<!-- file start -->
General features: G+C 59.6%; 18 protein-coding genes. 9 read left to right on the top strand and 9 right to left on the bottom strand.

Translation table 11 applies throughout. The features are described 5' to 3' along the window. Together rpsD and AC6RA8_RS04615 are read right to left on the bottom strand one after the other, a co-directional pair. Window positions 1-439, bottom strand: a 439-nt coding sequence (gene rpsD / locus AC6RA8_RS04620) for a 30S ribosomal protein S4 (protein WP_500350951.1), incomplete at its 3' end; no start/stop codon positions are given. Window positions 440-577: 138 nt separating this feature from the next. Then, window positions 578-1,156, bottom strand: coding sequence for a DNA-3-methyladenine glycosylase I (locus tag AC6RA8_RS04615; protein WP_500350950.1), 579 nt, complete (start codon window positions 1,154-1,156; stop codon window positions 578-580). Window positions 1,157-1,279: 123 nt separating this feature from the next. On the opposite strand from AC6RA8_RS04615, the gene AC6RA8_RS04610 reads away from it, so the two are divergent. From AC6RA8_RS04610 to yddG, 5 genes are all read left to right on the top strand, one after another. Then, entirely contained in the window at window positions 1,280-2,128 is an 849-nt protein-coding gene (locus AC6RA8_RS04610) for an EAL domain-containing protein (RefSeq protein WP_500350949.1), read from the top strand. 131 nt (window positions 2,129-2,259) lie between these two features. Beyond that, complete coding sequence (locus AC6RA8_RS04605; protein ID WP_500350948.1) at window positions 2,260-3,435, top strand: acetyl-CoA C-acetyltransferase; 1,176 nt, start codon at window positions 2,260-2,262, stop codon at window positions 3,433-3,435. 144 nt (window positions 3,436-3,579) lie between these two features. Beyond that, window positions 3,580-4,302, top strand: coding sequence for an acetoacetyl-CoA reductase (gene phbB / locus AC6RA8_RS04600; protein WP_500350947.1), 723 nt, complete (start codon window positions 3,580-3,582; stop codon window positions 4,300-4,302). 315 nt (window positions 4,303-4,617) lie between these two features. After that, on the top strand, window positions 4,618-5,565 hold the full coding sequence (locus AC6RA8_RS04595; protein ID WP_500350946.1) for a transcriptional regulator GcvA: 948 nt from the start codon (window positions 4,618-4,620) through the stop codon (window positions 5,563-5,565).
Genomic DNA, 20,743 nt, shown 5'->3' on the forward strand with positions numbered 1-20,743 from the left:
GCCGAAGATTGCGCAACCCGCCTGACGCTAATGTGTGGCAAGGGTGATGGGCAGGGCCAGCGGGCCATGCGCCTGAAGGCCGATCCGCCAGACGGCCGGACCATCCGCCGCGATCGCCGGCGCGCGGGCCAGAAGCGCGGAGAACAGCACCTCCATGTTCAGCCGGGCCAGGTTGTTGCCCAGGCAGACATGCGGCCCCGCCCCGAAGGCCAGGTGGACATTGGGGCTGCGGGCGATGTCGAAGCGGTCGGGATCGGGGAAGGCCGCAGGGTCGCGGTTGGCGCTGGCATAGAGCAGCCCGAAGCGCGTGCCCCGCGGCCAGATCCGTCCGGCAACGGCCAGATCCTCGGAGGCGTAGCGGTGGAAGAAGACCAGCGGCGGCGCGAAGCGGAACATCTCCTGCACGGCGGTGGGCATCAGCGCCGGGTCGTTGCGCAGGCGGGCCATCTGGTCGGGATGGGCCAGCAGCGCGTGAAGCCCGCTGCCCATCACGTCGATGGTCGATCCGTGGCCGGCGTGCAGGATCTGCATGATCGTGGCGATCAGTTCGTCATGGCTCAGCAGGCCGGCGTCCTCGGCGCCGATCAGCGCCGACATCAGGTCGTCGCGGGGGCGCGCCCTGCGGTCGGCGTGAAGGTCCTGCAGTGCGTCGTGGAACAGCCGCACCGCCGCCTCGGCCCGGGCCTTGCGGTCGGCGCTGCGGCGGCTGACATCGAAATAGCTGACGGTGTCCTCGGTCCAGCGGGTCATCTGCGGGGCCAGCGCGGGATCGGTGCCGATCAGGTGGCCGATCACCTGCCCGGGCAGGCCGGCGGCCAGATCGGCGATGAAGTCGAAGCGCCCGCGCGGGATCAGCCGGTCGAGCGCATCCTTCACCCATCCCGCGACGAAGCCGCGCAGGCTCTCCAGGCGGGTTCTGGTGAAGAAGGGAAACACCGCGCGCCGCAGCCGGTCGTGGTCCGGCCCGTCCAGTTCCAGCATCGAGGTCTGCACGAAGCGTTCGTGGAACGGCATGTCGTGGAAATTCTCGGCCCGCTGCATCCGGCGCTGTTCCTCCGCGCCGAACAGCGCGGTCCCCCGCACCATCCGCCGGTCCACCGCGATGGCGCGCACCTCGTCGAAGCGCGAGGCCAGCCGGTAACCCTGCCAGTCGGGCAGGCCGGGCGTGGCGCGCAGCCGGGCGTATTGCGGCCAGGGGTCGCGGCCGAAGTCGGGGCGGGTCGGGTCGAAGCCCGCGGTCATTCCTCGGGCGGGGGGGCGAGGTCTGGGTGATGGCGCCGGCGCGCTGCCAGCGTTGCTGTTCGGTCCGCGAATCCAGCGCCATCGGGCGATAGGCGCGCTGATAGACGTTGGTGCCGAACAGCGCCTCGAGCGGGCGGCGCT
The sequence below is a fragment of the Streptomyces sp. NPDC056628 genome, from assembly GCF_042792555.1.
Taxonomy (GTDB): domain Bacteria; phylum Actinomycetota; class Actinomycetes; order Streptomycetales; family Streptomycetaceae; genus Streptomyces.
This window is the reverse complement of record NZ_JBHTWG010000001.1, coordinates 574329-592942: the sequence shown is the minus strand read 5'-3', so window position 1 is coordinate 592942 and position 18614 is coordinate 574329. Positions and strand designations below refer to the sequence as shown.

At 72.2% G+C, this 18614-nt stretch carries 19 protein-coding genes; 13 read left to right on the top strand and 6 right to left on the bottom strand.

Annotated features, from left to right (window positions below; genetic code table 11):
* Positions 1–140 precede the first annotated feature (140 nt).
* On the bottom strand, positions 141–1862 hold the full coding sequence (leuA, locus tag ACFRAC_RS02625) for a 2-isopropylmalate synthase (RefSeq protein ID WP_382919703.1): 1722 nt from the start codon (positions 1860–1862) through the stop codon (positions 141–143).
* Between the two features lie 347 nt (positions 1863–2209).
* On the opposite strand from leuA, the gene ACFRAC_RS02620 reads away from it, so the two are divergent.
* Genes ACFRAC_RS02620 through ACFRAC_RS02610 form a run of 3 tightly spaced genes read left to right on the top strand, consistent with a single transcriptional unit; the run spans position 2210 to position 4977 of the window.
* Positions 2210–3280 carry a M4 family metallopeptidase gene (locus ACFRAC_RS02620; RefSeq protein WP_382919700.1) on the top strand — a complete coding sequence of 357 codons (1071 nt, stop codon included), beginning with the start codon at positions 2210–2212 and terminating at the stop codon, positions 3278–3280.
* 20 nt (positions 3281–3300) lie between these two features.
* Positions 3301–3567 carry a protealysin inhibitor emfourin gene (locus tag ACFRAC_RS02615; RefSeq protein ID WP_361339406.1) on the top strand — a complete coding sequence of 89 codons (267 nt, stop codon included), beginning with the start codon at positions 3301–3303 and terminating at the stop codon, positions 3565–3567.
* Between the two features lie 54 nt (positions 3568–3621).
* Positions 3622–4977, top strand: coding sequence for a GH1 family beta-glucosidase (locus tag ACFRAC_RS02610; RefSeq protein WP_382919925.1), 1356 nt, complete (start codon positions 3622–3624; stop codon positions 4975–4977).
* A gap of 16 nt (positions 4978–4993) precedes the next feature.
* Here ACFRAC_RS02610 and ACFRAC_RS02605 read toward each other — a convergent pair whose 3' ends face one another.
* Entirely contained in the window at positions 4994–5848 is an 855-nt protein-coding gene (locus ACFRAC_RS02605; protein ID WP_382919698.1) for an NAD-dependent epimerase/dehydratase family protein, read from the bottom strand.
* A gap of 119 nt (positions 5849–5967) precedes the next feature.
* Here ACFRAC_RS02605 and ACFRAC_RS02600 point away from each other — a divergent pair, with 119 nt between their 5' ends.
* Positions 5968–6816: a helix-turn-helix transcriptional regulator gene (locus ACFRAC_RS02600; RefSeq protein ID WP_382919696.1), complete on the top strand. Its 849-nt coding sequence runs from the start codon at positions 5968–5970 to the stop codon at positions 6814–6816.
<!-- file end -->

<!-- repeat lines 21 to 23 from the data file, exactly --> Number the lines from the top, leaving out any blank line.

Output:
* Here ACFRAC_RS02610 and ACFRAC_RS02605 read toward each other — a convergent pair whose 3' ends face one another.
* Entirely contained in the window at positions 4994–5848 is an 855-nt protein-coding gene (locus ACFRAC_RS02605; protein ID WP_382919698.1) for an NAD-dependent epimerase/dehydratase family protein, read from the bottom strand.
* A gap of 119 nt (positions 5849–5967) precedes the next feature.